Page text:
BALTIMORE – Less than an hour after Barbaro's legacy was honored with his own stakes race Saturday, tragedy struck again at Pimlico Race Course.
Mending Fences was euthanized on the track after breaking down in the Dixie Stakes, a preliminary to the Preakness, which was Barbaro's downfall a year ago.
A 5-year-old stallion with seven wins in his career, Mending Fences sustained a compound fracture of his right front leg.
"The horse was put down," Pimlico vice president Mike Gathagan said.
A green screen was put up in front of the stallion to shield the procedure from a stunned crowd of more than 100,000.
Mending Fences was leading as he approached the end of the backstretch, with less than a half mile to go in the turf race. Suddenly, he tumbled over headfirst, throwing jockey Eddie Castro.
Another horse, Einstein, threw its jockey, Robby Alborado, and continued around the track without a rider while medical personnel raced to the scene of the fallen horse and the two riders. Both jockeys were able to walk away; neither appeared to be seriously hurt, though they rode off in an ambulance.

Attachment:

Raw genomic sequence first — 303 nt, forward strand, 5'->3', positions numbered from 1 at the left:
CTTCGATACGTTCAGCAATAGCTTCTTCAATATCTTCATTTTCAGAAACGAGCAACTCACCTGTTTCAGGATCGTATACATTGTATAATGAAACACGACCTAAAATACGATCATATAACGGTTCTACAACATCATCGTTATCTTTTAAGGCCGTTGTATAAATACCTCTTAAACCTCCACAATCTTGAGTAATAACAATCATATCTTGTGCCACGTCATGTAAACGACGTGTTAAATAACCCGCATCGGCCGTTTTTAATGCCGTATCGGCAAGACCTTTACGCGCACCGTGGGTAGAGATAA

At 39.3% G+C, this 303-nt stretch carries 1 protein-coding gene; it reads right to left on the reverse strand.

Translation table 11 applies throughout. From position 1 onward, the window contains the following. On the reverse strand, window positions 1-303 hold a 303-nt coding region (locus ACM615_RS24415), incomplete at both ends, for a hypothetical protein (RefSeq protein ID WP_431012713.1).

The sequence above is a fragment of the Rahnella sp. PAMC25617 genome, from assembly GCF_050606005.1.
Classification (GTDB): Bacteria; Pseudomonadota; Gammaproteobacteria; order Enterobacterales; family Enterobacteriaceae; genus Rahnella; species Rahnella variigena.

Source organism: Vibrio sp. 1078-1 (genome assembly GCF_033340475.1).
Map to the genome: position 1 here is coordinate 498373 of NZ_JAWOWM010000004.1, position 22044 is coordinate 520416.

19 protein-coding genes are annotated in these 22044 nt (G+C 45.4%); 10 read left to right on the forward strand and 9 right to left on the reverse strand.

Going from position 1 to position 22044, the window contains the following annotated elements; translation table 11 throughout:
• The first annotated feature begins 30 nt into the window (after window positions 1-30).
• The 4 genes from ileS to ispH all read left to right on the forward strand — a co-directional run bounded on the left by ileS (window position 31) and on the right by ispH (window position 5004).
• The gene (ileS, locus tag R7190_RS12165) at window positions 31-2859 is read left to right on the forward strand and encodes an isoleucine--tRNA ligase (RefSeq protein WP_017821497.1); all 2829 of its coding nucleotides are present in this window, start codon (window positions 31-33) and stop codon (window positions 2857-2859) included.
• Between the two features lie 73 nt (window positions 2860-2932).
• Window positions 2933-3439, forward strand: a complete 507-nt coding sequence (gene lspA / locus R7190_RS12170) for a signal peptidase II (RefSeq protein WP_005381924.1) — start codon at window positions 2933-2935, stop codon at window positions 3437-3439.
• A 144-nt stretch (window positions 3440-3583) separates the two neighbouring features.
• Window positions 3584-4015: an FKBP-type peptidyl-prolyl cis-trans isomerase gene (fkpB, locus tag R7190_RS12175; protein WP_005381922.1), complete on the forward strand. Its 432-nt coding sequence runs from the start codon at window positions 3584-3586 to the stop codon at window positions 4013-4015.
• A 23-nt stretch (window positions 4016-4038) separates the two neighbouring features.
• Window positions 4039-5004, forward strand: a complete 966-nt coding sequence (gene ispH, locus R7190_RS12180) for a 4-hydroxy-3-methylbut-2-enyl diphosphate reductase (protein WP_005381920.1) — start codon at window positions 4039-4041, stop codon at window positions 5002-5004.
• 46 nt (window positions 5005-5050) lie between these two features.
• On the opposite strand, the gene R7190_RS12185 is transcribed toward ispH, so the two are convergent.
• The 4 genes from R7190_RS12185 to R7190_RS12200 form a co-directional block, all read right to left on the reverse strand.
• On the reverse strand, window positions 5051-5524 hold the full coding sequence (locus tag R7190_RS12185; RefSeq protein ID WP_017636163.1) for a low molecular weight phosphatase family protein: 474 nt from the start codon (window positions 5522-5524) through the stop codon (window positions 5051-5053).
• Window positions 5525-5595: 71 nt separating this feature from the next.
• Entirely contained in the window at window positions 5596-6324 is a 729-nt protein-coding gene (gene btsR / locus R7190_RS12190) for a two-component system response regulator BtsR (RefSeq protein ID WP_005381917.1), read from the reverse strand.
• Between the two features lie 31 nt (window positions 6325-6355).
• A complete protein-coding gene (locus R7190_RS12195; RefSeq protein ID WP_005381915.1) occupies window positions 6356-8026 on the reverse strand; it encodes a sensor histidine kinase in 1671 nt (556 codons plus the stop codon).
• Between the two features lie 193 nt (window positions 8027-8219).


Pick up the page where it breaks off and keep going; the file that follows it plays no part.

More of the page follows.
Alborado was set to ride Curlin, one of the top contenders in the Preakness.
The breakdown was another blow to a sport still reeling from the death of Barbaro, who was euthanized in January after extensive treatment failed to save him from a devastating injury seconds after the start of last year's Preakness.
The fatal injury to Mending Fences came in the race that followed the inaugural Barbaro Stakes, which was supposed to bring a bit of closure to last year's heartbreak. Barbaro's owners, Roy and Gretchen Jackson, were on hand to present a crystal bowl in the winner's circle.